HomeNewsVic Falls water crisis needs urgent solution

Vic Falls water crisis needs urgent solution



TO avert a cholera outbreak, Victoria Falls safari and tourism operators have called for a holistic approach in solving the resort town’s water problems which have seen residents going for weeks without water.

The water crisis has been attributed to intermittent load-shedding and failure by the town to supply water to a ballooning population.

Calls have been made for Zesa to erect a dedicated line for the resort town which is exempted from load-shedding and also for town fathers to go green and power the pumps with solar for uninterrupted supply of the precious liquid.

Fears abound that if the water problem persisted it would lead to contamination that will spark an outbreak of water-borne diseases such as cholera and typhoid, thereby affecting tourism in the resort town and leading to loss of the much-needed foreign currency.

Victoria Falls is the country’s major tourism foreign currency earner.

Employers Association for Tourism and Safari Operators president Clement Mukwasi yesterday said the water situation should be solved once and for all to make Victoria Falls a safe haven for tourists.

“Water shortages affecting Victoria Falls have to be viewed in the context of power supply in the whole town. Firstly, the water reservoirs are now small for the population meaning that they have to work 24 hours,” he said.

“However, there also must be a 24-hour supply of energy and with the load-shedding, it’s impossible for water to be constantly available. There are three options which we should look at of which one is for government to subsidise a dedicated power line for the town, secondly the council should also go green and install solar panels at the pump station.

“Thirdly, is the use of generators, but this has its limitations because of lack of fuel and also that Victoria falls is a pristine area which doesn’t need constant noise because that will scare away wildlife,” Mukwasi added.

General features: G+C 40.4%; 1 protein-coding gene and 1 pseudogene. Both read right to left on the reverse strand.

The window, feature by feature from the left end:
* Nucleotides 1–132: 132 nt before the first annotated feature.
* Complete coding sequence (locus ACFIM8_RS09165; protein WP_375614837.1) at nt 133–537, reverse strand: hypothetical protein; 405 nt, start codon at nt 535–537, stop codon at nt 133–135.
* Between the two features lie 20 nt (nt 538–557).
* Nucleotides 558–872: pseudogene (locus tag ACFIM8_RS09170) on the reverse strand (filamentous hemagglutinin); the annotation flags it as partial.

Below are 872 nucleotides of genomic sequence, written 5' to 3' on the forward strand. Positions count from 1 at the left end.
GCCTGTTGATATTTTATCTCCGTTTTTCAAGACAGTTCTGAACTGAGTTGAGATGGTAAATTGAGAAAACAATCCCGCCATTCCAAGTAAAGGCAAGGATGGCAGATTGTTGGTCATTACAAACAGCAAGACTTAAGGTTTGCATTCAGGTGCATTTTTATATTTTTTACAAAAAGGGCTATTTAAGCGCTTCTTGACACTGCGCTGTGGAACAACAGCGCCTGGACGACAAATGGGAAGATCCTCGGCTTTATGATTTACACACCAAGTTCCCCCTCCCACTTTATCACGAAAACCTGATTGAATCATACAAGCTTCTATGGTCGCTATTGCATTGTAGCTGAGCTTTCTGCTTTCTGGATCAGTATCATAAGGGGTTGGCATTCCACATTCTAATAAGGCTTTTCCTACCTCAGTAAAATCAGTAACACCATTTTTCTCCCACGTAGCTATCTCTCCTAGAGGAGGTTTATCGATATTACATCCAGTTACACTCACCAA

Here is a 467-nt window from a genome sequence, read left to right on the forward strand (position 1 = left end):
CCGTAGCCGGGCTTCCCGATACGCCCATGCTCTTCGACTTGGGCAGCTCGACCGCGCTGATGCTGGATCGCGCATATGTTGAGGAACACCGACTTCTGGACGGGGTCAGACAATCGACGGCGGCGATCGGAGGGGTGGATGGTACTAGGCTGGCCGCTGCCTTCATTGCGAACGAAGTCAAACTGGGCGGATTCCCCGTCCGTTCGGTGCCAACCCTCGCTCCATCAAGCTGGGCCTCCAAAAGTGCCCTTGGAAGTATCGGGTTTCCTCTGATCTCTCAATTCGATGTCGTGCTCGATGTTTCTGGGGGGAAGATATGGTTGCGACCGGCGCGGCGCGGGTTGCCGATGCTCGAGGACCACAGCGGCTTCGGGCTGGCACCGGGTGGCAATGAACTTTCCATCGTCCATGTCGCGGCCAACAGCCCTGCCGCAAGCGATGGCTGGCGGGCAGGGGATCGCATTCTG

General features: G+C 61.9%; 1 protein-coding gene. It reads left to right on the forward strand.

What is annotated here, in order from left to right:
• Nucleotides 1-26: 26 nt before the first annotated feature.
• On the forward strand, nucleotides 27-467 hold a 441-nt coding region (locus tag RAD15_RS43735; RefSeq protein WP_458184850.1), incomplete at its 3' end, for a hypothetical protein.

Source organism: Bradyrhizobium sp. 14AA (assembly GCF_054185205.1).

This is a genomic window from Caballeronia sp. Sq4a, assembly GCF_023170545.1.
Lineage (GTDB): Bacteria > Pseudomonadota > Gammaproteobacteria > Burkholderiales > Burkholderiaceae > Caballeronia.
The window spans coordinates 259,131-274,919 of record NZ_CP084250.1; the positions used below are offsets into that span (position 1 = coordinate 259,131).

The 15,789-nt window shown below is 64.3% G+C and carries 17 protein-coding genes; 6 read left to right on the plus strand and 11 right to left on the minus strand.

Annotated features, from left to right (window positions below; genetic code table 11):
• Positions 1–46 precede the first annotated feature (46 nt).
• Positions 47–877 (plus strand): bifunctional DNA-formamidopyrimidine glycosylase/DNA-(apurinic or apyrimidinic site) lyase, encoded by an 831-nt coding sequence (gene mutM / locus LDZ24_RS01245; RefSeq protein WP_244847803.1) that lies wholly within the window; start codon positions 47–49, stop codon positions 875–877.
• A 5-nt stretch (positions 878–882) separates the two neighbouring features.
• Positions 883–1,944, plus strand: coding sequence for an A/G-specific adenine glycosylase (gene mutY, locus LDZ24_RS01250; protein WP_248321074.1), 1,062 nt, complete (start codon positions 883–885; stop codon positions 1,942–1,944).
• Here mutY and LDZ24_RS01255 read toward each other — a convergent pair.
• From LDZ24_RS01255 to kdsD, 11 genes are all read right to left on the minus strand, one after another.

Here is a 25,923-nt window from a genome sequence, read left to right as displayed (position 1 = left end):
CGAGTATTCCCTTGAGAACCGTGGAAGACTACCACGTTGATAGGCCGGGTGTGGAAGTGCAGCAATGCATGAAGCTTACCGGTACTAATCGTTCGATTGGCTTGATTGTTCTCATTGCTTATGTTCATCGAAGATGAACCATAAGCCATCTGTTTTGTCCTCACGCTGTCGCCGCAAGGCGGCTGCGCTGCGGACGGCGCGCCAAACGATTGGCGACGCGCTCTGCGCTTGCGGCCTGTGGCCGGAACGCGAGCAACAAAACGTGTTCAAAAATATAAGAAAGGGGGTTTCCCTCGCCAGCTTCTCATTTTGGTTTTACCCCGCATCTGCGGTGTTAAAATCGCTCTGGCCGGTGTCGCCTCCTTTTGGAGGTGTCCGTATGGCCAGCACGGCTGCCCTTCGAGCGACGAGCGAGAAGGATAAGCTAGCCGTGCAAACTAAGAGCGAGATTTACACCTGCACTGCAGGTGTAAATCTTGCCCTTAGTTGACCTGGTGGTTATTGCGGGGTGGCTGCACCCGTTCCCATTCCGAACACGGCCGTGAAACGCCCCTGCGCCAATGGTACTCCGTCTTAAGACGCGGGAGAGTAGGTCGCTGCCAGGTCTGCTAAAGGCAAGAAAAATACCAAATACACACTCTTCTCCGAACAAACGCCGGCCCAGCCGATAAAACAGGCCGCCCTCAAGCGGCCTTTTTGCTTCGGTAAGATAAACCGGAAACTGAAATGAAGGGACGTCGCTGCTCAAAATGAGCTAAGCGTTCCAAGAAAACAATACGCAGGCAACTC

He said government, council and stakeholders should come up with a holistic approach to the issue.

“Zesa should not ask for cash upfront to erect a dedicated power line, but should recover it as we go. Tour operators, although having alternative sources of water for tourists themselves in terms of bathing and drinking, workers are the most affected as their morale was down,” Mukwasi said.

“They go home to be faced with no water to bath, cook or even wash uniforms and their health becomes compromised and we don’t need such in a tourist destination.”

He said Victoria Falls requires at least $15,7 million for expansion and rehabilitation of water and sanitation infrastructure to support more than 5 000 properties in the resort town and about 33 600 residents according to the 2012 census figures.

According to a budget proposal by Infrastructure Development Bank of Zimbabwe, which advises government on major infrastructure projects, Victoria Falls, being Zimbabwe’s tourism prime destination, requires massive investment to upgrade its water and sanitation facilities.

The country recorded 2,6 million international tourist arrivals in 2018, a 6% jump from the 2,4 million in 2017.

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